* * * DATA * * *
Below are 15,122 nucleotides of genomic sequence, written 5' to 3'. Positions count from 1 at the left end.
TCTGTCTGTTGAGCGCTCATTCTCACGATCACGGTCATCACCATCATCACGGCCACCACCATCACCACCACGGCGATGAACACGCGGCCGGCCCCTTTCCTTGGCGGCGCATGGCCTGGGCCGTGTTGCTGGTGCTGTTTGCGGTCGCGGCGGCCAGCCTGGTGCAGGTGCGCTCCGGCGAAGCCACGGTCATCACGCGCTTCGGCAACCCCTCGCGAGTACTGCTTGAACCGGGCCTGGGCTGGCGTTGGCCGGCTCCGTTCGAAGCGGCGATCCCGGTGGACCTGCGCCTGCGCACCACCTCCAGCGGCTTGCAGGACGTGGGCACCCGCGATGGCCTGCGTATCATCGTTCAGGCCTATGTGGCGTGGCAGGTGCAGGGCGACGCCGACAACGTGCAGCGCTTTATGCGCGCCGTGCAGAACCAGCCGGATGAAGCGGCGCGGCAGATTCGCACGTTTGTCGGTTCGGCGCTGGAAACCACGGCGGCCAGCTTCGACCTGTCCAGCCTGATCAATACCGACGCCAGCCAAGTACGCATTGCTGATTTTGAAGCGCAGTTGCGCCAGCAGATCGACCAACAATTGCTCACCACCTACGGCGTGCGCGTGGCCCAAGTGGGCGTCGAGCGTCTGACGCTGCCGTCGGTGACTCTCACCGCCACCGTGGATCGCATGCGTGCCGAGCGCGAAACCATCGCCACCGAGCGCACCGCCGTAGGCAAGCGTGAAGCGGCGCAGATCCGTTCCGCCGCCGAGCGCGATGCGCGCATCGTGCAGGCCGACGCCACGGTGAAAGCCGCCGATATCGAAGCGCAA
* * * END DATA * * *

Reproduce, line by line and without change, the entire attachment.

Below are 15,122 nucleotides of genomic sequence, written 5' to 3'. Positions count from 1 at the left end.
TCTGTCTGTTGAGCGCTCATTCTCACGATCACGGTCATCACCATCATCACGGCCACCACCATCACCACCACGGCGATGAACACGCGGCCGGCCCCTTTCCTTGGCGGCGCATGGCCTGGGCCGTGTTGCTGGTGCTGTTTGCGGTCGCGGCGGCCAGCCTGGTGCAGGTGCGCTCCGGCGAAGCCACGGTCATCACGCGCTTCGGCAACCCCTCGCGAGTACTGCTTGAACCGGGCCTGGGCTGGCGTTGGCCGGCTCCGTTCGAAGCGGCGATCCCGGTGGACCTGCGCCTGCGCACCACCTCCAGCGGCTTGCAGGACGTGGGCACCCGCGATGGCCTGCGTATCATCGTTCAGGCCTATGTGGCGTGGCAGGTGCAGGGCGACGCCGACAACGTGCAGCGCTTTATGCGCGCCGTGCAGAACCAGCCGGATGAAGCGGCGCGGCAGATTCGCACGTTTGTCGGTTCGGCGCTGGAAACCACGGCGGCCAGCTTCGACCTGTCCAGCCTGATCAATACCGACGCCAGCCAAGTACGCATTGCTGATTTTGAAGCGCAGTTGCGCCAGCAGATCGACCAACAATTGCTCACCACCTACGGCGTGCGCGTGGCCCAAGTGGGCGTCGAGCGTCTGACGCTGCCGTCGGTGACTCTCACCGCCACCGTGGATCGCATGCGTGCCGAGCGCGAAACCATCGCCACCGAGCGCACCGCCGTAGGCAAGCGTGAAGCGGCGCAGATCCGTTCCGCCGCCGAGCGCGATGCGCGCATCGTGCAGGCCGACGCCACGGTGAAAGCCGCCGATATCGAAGCGCAA